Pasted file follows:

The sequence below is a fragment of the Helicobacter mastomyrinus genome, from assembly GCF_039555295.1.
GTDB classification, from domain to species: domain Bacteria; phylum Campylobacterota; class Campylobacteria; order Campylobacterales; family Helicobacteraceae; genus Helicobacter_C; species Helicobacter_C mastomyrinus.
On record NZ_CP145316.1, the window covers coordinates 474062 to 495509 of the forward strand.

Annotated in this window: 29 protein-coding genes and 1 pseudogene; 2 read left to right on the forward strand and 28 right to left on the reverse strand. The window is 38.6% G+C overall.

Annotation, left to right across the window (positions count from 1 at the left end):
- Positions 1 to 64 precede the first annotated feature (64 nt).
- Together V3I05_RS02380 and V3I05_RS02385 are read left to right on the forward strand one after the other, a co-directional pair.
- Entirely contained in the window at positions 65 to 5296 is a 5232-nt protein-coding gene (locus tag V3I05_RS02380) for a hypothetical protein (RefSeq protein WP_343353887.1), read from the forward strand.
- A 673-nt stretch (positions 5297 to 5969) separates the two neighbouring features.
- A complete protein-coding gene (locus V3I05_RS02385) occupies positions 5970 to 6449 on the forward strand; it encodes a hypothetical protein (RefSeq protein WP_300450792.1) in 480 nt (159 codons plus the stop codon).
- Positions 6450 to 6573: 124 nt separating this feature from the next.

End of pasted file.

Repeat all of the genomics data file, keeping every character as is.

The sequence below is a fragment of the Helicobacter mastomyrinus genome, from assembly GCF_039555295.1.
GTDB classification, from domain to species: domain Bacteria; phylum Campylobacterota; class Campylobacteria; order Campylobacterales; family Helicobacteraceae; genus Helicobacter_C; species Helicobacter_C mastomyrinus.
On record NZ_CP145316.1, the window covers coordinates 474062 to 495509 of the forward strand.

Annotated in this window: 29 protein-coding genes and 1 pseudogene; 2 read left to right on the forward strand and 28 right to left on the reverse strand. The window is 38.6% G+C overall.

Annotation, left to right across the window (positions count from 1 at the left end):
- Positions 1 to 64 precede the first annotated feature (64 nt).
- Together V3I05_RS02380 and V3I05_RS02385 are read left to right on the forward strand one after the other, a co-directional pair.
- Entirely contained in the window at positions 65 to 5296 is a 5232-nt protein-coding gene (locus tag V3I05_RS02380) for a hypothetical protein (RefSeq protein WP_343353887.1), read from the forward strand.
- A 673-nt stretch (positions 5297 to 5969) separates the two neighbouring features.
- A complete protein-coding gene (locus V3I05_RS02385) occupies positions 5970 to 6449 on the forward strand; it encodes a hypothetical protein (RefSeq protein WP_300450792.1) in 480 nt (159 codons plus the stop codon).
- Positions 6450 to 6573: 124 nt separating this feature from the next.